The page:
The travel diaries

Updated: Jun 30 2009, 07:14am hrs
The online travel market surpassed US$ 2 billion (Rs 8,000 crore) by 2008an almost seven-fold increase from the US$ 300 million market in 2005. This is expected to grow to US$ 6 billion (Rs 24,000 crore) by 2010. This unprecedented growth has been made possible by a new generation of urban Indians researching and booking travel on the internet and the partnership between the low-cost carriers (LCCs) and the online travel agencies. LCCs account for close to 40% of Indias domestic travel market. In addition to Air Deccan (now Kingfisher Red Airlines), which has been the pioneer, and Jet Lite (earlier Air Sahara), the opening of the sector has seen the emergence of six new airlines (Go Air, Spice Jet, Paramount Airways, Indigo, Indus Air and MDLR). These LCCs offer short-haul, point-to-point services on a no-frills basis. Most of them have single seating arrangements (all economy, no business or first), their fleet consists of a single aircraft model, and they do not pamper their clients with fancy cuisine. Their objective has been to reduce their cost by 35% to 40% as compared to legacy carriers.

With reduced operational costs, high passenger loads and low staffing, LCCs have aimed to break even within two to three years of their operation. On account of their emphasis on cost-optimisation, these carriers have vigorously embraced the internet and made online travel agencies their logical partners.

Several demand and supply side factors propel this growth. On the demand side, Indias sustained economic growth has resulted in an expanding middle class and a cultural disposition attuned to travel. On the supply side, travel-supplier partnerships with the banking industry have promoted online payment; the information technology sector has allowed homegrown online solutions; the immense growth of online bookings of Indian railways and now the low-cost carriers have acted as a catalyst and the influx of venture capital in the online travel agency sector has given it greater momentum.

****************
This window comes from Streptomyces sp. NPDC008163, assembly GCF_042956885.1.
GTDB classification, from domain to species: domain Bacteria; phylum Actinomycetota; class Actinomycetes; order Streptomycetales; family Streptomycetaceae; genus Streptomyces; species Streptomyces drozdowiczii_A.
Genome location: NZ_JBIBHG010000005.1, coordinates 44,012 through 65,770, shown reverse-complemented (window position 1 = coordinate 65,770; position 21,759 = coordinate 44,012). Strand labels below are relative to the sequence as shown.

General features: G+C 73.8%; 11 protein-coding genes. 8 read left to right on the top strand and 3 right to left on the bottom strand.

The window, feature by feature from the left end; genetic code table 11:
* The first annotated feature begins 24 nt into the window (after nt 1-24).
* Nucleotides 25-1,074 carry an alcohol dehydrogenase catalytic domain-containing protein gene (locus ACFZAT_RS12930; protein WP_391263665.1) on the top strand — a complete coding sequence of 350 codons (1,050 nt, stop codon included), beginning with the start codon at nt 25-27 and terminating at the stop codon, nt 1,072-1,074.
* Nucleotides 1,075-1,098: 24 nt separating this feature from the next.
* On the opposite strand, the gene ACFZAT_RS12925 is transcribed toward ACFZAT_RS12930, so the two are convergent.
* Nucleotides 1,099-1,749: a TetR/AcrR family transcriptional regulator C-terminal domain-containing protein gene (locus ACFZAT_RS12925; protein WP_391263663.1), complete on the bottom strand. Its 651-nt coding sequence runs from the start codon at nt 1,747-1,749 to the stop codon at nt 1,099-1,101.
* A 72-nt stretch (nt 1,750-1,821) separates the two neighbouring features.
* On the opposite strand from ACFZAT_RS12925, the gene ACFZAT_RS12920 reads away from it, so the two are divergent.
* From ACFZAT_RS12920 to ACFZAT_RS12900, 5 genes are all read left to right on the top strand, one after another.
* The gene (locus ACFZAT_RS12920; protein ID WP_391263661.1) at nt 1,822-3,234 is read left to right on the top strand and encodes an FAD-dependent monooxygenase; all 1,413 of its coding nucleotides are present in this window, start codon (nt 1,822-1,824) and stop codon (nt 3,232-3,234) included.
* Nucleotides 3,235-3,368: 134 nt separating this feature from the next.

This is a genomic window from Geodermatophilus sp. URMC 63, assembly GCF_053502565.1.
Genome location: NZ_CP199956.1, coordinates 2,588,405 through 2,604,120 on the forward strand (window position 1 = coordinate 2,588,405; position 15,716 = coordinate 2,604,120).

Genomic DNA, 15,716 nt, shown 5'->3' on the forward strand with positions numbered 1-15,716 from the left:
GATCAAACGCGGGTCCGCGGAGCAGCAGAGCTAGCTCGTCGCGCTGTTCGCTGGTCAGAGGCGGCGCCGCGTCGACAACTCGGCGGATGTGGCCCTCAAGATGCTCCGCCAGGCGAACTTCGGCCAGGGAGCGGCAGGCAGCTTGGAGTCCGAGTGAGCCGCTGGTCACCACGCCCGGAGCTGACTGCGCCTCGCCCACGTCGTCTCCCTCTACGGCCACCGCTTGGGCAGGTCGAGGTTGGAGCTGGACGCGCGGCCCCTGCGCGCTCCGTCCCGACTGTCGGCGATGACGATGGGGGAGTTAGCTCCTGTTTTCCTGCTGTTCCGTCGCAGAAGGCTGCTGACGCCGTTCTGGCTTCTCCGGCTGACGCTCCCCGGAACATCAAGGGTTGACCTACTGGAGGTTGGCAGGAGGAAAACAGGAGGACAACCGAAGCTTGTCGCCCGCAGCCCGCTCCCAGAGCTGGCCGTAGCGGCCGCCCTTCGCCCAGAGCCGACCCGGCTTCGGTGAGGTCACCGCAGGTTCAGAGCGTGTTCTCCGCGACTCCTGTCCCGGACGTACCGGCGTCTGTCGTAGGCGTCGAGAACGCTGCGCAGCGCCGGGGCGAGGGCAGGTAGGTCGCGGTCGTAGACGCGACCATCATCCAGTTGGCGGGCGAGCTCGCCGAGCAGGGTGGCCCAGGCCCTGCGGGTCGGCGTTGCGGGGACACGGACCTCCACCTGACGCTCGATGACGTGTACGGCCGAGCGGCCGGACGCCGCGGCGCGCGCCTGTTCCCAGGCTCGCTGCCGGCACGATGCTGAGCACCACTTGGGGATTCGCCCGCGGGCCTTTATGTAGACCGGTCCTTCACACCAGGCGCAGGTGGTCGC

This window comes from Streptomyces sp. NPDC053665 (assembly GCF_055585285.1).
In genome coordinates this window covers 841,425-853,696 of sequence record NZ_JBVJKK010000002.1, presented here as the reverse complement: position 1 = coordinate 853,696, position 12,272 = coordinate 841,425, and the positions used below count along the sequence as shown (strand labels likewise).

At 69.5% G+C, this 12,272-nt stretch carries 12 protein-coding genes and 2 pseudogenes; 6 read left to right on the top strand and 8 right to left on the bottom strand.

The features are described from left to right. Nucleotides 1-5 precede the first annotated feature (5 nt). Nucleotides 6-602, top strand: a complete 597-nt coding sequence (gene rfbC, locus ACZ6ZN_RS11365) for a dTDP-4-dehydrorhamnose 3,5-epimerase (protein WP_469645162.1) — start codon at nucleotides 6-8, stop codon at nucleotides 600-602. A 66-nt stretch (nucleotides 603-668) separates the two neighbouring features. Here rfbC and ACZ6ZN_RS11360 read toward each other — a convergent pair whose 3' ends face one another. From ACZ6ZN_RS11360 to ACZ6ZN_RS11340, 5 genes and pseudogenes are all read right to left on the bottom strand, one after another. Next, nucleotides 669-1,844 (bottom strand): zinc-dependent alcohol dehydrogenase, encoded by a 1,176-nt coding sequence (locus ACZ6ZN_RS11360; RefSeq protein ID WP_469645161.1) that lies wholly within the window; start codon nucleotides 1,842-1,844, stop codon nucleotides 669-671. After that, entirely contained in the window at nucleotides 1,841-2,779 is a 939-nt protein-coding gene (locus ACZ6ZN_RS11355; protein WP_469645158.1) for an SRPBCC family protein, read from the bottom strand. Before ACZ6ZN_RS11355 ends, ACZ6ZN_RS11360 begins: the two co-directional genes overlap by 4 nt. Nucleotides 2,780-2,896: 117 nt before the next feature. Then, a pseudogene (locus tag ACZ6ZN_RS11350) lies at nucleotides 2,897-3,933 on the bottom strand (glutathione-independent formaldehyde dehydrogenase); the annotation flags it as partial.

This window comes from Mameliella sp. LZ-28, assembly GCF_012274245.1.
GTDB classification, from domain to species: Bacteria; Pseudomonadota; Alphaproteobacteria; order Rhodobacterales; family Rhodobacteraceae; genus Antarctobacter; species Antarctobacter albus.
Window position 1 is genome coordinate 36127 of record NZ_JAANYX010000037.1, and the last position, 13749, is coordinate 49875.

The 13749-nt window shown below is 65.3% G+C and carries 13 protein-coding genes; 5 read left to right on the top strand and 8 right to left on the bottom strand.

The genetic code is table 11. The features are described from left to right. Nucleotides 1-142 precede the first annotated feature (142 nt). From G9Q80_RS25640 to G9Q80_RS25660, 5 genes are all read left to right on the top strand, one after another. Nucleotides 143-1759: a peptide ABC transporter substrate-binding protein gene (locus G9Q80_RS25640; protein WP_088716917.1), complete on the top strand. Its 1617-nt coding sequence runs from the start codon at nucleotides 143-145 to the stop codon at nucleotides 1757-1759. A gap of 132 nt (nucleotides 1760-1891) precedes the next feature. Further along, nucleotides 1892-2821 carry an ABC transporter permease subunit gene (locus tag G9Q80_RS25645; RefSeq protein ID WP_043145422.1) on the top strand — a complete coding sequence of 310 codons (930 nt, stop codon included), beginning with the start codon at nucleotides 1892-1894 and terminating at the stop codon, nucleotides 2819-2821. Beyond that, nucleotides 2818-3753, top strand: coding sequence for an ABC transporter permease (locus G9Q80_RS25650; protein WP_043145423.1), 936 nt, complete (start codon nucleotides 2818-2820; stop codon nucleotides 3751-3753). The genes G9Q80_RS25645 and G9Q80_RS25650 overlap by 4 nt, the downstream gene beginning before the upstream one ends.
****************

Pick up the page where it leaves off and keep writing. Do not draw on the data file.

One of the biggest contributory factors has been Indias leadership in information technology and business process outsourcing. This has enabled online travel agencies and LCCs to host solutions, build technology platforms and customer service capabilities and provide secure booking engines. Another critical factor has been the huge opportunity available in the internet space, where permission from government agencies is not required. This has led to young entrepreneurs raising resources from venture funds and launching operations.

For instance,, has had three rounds of funding amounting to almost US$39 million from Tiger Fund, Gabriel Venture Partners, Sierra Ventures etc. Clear has recently received its third round of funding, bringing the total investment to US$30.2 million from venture funds such as Draper Fisher Jurvetson, Sherpalo Ventures, Kleiner Perkins, Caufield & Byers (KPCB) and Gund Investment. Travel Guru has raised a seed investment of US$ 25 million from Battery Ventures and Sequoia Capital India. Other leading players are Travel. backed by Bennett and Coleman, driven by Cox and Kings and Travelocity India with Sabre as the key investor. These travel portals are aiming for profitability in 2010 with an initial public offering in the next two years.

The trend was earlier set by the Indian Railways, which runs the countrys largest e-commerce platform. It sells Rs 1,700 crore worth of online tickets per year and almost 78,000 tickets on a daily basis every day. Its online sales are growing at over 200% on a year-to-year basis. The railways have tied up with petrol pumps and Sifys cyber cafe to make online railways ticketing services available across their networks. The use of technology by the Indian Railways has been responsible for radically reducing queues at railway stations.